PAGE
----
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For what I hope are obvious reasons, I don't want, and probably will never post my threat model publicly online. However, regardless of that, what I'm sure you will extrapolate from this post is that I live my life, digitally in particular, with a fairly high level threat model. This is not because I'm some super sophisticated criminal mastermind, but rather, I am at this level because I genuinely love playing around with this stuff. And I just happen to understand the importance of privacy and just how vital it is to a truly healthy society. I would like to extend a thanks to ProgressiveArchitect for the sharing of the knowledge they have done on this subreddit, /privacytoolsio, and the like. We may have never interacted, but nevertheless, your input into this community is truly interesting and extremely informative and educating. I'm sure those of you familiar with PA's setup will be able to draw some parallels with mine and their's. Thank you. I hope you all enjoy reading this write up.
I run Qubes OS on a Lenovo ThinkPad X230 laptop. Specs for it are as following: - i7-3520M - 16GB RAM - 1TB Samsung 860 Evo SSD - Qualcomm Atheros AR9285 wireless card Additionally, I used a Raspberry Pi Model 3B+ and a Pomono SPI clip to replace the stock BIOS firmware with coreboot+me_cleaner. This wasn't done out of any "real" concern for the Intel ME (though of course proprietary black-boxes like it should be avoided at all costs and not trusted), but rather for open source enthusiasm and for increased security and faster boot times than what the stock BIOS firmware allows for. On that note about the ME, I don't believe the conspiracy theories that claim that it is a state-sponsored attack method for surveillance. I believe that Intel had good intentions for improving the lives of IT professionals who need to manage hundreds, if not thousands of remote machines. However, it has proven time and time again to be insecure, and I don't need the remote management and the "features" that it provides on my machines. In Qubes, I use a combination of AppVMs and StandaloneVMs for a variety of different purposes. All VMs use PVH over HVM, except for the Mirage Unikernel Firewall, which uses PV, and the sys-net and sys-usb StandaloneVMs which have to use HVM because of PCI device passthrough. Right now most of my VMs are AppVMs, but for maintenance and compartmentalization reasons, I am considering moving more towards StandaloneVMs, despite the increase in disk space and bandwidth usage for updates. General route of from Qubes to the Internet for anonymous browsing, general private browsing, accessing Uni services, and Uni-related anonymous browsing respectively: 1. Qubes->sys-mirage-firewall->sys-vpn-wg->sys-corridor->sys-whonix->whonix-ws-15-dvm to the internet. 2. Qubes->sys-mirage-firewall->sys-vpn-wg to the Internet. 3. Qubes->sys-mirage-firewall->uni-vpn-wg to the Internet. 4. Qubes->sys-mirage-firewall->uni-vpn-wg->uni-corridor->uni-whonix->uni-anon-research to the Internet.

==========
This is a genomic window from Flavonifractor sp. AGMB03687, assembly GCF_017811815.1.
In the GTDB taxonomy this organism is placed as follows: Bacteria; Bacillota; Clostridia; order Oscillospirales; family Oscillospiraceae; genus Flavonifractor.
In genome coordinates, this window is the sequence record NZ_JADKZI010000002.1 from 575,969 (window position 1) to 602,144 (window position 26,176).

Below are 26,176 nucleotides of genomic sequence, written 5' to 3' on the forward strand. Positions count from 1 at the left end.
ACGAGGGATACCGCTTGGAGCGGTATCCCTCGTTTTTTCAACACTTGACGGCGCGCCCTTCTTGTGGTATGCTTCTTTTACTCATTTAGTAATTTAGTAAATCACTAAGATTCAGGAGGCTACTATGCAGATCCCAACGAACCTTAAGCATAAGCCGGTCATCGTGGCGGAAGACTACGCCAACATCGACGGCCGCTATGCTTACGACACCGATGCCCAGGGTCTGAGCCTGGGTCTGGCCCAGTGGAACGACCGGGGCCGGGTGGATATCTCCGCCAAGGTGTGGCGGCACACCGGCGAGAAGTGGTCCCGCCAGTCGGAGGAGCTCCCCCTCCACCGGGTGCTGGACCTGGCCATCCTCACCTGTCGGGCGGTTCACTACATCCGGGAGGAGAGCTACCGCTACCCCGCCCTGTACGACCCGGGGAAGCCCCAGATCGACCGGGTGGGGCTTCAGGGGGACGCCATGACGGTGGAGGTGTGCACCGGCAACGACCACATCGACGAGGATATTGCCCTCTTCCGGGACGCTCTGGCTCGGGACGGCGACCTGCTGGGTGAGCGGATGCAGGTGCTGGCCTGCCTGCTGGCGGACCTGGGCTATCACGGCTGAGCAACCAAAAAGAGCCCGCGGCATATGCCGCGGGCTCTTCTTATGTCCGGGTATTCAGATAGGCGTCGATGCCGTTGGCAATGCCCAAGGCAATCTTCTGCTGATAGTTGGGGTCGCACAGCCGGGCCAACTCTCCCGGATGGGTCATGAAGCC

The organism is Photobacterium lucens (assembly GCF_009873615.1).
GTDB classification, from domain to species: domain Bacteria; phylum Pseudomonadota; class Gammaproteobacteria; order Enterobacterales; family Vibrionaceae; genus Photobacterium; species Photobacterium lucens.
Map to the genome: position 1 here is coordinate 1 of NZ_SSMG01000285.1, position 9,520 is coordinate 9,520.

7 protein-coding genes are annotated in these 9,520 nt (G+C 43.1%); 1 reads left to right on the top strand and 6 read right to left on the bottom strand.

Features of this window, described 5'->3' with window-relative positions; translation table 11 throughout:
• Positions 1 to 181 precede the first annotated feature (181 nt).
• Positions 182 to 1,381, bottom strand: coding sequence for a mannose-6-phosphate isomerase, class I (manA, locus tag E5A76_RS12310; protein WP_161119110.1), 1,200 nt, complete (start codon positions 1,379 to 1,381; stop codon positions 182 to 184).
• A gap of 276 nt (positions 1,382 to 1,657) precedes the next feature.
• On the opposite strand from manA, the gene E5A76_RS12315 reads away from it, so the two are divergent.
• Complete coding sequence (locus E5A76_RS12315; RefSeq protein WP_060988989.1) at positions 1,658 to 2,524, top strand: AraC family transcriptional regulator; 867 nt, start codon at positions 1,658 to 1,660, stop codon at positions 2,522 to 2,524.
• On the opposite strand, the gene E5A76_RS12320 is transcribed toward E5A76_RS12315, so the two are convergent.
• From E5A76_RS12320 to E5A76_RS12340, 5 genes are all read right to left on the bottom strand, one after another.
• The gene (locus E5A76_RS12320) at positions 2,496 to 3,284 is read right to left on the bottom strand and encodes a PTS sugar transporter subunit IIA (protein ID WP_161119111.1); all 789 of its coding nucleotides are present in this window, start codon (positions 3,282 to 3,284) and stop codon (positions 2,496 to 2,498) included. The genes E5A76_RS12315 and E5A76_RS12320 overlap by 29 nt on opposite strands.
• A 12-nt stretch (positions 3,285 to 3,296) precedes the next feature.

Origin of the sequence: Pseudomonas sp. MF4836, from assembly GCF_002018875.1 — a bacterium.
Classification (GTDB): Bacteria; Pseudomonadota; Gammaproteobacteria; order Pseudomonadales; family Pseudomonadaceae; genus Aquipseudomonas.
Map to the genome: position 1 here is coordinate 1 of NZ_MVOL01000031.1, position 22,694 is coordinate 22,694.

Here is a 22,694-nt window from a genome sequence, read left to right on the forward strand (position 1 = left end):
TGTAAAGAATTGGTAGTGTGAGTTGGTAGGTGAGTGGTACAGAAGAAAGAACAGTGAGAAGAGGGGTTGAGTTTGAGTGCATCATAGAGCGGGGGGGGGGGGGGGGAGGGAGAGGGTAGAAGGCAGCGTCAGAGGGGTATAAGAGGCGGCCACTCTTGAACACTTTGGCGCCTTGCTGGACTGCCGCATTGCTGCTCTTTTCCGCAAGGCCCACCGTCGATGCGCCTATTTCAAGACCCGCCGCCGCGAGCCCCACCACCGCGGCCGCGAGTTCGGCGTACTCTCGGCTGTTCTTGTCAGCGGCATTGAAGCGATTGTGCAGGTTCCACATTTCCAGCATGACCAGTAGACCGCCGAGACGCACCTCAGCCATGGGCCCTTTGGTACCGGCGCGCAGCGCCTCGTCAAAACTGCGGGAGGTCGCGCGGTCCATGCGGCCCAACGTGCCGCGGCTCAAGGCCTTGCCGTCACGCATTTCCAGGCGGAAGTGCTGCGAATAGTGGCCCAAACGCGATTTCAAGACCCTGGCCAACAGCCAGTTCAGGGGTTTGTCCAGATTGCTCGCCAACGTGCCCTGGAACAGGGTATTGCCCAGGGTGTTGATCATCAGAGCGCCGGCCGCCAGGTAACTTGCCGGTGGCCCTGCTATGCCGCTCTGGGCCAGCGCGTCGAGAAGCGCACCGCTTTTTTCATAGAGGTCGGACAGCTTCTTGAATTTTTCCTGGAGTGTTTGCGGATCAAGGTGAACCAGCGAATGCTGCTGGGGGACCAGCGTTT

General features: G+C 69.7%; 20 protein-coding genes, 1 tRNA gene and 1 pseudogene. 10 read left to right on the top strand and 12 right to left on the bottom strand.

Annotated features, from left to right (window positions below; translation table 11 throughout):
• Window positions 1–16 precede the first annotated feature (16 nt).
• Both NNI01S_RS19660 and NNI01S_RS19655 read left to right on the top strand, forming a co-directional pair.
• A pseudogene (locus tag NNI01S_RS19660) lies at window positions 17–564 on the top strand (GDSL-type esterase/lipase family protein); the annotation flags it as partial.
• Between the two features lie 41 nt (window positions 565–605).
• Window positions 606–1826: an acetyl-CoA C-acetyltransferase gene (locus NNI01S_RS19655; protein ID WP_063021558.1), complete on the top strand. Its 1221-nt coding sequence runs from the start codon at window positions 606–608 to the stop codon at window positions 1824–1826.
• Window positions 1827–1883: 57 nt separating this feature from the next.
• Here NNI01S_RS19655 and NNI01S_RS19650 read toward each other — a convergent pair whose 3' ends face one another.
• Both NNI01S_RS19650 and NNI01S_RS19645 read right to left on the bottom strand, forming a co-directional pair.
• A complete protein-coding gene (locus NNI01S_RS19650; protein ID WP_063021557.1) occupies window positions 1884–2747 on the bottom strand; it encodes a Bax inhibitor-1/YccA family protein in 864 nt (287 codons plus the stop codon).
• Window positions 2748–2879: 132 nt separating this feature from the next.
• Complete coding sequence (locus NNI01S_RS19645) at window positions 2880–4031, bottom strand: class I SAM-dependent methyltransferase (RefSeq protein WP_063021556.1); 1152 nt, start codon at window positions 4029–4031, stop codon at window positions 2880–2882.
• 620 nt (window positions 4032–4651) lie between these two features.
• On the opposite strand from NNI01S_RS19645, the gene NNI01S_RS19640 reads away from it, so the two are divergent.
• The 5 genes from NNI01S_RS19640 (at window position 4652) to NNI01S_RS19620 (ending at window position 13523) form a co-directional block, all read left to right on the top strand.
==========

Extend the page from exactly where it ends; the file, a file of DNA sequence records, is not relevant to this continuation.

(Note: the VPN name is substituted in the "vpn" above. I had to remove it to comply with this subreddit's rules. It is easy to identify what VPN it is as it randomly generates a long numaric string and has fantastic support for WireGuard.)
fedora-29-minimal: Base for the minimal VMs.
fedora-29-uni-persist: Template for uni-campus and uni-home AppVMs.
crypto: A work in progress VM for handling crypto transaction using cleansed Bitcoin and Monero.
printing: Exactly as it sounds like. It is firewalled to only be able to connect to the network printer on my home network.
sys-corridor: corridor is a Tor traffic whitelisting gateway that provides network to sys-whonix. It helps to provide an additional failsafe to defend against clearnet attacks.
sys-mirage-firewall: A version of the Mirage Unikernel to act as an extremely minimal and resource light firewall. It is configured to only allow connections to the individual IP addresses my VPN's WireGuard servers as well as a select few internal IP addresses on my home network (router, home server, and Pi-Hole).
uni-corridor: See sys-corridor for description. Provides network to uni-whonix.
sys-usb: USB stack isolation VM. Uses fedora minimal now.
uni-vpn-wg: A Uni ProxyVM for my VPN.
uni-net: A ProxyVM for all Uni-related domains. Based off fedora minimal.
uni-shared: Acts as an SMB network share for uni-campus and uni-home so that the documents and emails can be accessed easily between them.
fedora-29-dvm: Default disposable Fedora VM.
whonix-ws-15-dvm: Default disposable Whonix VM. This is where I do 95% of my online browsing.
calendar: Exactly as it's named. Has a firewall rule to only allow connections to posteo.de.
nas-access: Used to access my NAS and to watch content on it.
pihole-access: Used to access my Pi-Hole through Firefox. Has a firewall rule to only allow connections to its IP address.
router-access: Used to access my router through Firefox. Has a firewall so its only able to connect to 192.168.0.1.
personal: Personal domain. Used to check personal emails, read rss feeds, stream YouTube videos, and internet banking.
repos: Local copy of my repos. Has a firewall rule to only allow connections to the site hosting my git repo.
uni-anon-resarch: Research for Uni.
uni-campus: Domain for doing Uni work on campus.
uni-home: Domain for doing Uni work at home.
uni-whonix: Seperate Whonix gateway for Uni research.